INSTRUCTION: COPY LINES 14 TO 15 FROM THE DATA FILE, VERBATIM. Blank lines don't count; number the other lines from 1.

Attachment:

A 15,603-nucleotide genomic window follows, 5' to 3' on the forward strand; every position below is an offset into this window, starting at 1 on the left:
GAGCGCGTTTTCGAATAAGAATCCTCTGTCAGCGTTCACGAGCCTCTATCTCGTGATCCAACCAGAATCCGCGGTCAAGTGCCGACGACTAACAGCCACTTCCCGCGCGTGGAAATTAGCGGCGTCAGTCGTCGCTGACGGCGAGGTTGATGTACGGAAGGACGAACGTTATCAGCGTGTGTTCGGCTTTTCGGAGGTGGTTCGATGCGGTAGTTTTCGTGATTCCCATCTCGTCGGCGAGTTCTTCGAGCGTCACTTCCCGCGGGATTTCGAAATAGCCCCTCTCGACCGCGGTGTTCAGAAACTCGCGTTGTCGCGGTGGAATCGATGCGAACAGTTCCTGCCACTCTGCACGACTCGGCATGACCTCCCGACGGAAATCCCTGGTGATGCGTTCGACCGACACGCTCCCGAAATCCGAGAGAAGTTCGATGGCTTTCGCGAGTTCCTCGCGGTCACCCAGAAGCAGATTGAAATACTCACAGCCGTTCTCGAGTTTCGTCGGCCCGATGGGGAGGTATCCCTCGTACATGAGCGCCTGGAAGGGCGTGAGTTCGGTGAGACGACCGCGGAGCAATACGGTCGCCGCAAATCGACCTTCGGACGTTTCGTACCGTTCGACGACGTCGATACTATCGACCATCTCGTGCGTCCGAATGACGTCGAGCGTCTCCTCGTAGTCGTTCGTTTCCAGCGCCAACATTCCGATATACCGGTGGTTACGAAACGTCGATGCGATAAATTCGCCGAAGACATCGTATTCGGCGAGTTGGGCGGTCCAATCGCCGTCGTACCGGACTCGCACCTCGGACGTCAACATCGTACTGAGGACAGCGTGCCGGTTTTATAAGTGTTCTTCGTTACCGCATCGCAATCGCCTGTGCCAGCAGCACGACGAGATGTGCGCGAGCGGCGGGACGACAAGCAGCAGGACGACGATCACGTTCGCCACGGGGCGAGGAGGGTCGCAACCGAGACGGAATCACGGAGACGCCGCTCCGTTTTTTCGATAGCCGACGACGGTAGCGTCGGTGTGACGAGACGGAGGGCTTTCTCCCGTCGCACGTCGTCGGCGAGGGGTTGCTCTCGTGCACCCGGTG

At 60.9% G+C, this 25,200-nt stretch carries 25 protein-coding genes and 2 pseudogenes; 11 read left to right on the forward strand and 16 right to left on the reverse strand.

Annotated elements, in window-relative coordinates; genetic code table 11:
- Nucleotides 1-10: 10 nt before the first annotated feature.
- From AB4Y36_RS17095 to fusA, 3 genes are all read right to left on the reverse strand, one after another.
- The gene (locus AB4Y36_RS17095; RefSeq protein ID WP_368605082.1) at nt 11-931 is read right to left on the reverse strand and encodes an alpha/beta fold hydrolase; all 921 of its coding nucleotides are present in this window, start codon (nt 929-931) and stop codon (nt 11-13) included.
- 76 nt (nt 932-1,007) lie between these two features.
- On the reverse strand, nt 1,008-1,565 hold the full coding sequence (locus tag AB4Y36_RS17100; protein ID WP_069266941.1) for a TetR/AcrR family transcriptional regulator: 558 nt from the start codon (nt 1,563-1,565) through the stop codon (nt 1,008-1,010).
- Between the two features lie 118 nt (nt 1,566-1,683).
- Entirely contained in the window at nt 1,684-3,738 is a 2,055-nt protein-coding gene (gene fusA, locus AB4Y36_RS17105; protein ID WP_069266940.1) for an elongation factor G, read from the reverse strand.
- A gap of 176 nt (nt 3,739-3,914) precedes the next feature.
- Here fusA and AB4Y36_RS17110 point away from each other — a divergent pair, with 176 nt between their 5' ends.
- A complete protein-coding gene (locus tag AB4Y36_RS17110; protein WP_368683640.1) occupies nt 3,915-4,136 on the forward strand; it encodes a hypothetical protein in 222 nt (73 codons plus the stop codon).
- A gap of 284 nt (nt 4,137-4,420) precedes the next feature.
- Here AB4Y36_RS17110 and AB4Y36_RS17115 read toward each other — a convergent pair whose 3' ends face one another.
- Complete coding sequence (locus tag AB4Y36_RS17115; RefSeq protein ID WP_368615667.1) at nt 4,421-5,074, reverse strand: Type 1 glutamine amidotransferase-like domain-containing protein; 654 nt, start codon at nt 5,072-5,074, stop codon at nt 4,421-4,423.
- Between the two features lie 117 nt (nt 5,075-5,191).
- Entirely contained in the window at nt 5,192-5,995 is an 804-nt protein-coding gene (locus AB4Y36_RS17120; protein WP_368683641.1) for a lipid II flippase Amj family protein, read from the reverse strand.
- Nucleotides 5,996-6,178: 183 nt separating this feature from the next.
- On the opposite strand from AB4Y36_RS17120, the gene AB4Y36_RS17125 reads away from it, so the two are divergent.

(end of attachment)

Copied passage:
- A complete protein-coding gene (locus tag AB4Y36_RS17110; protein WP_368683640.1) occupies nt 3,915-4,136 on the forward strand; it encodes a hypothetical protein in 222 nt (73 codons plus the stop codon).
- A gap of 284 nt (nt 4,137-4,420) precedes the next feature.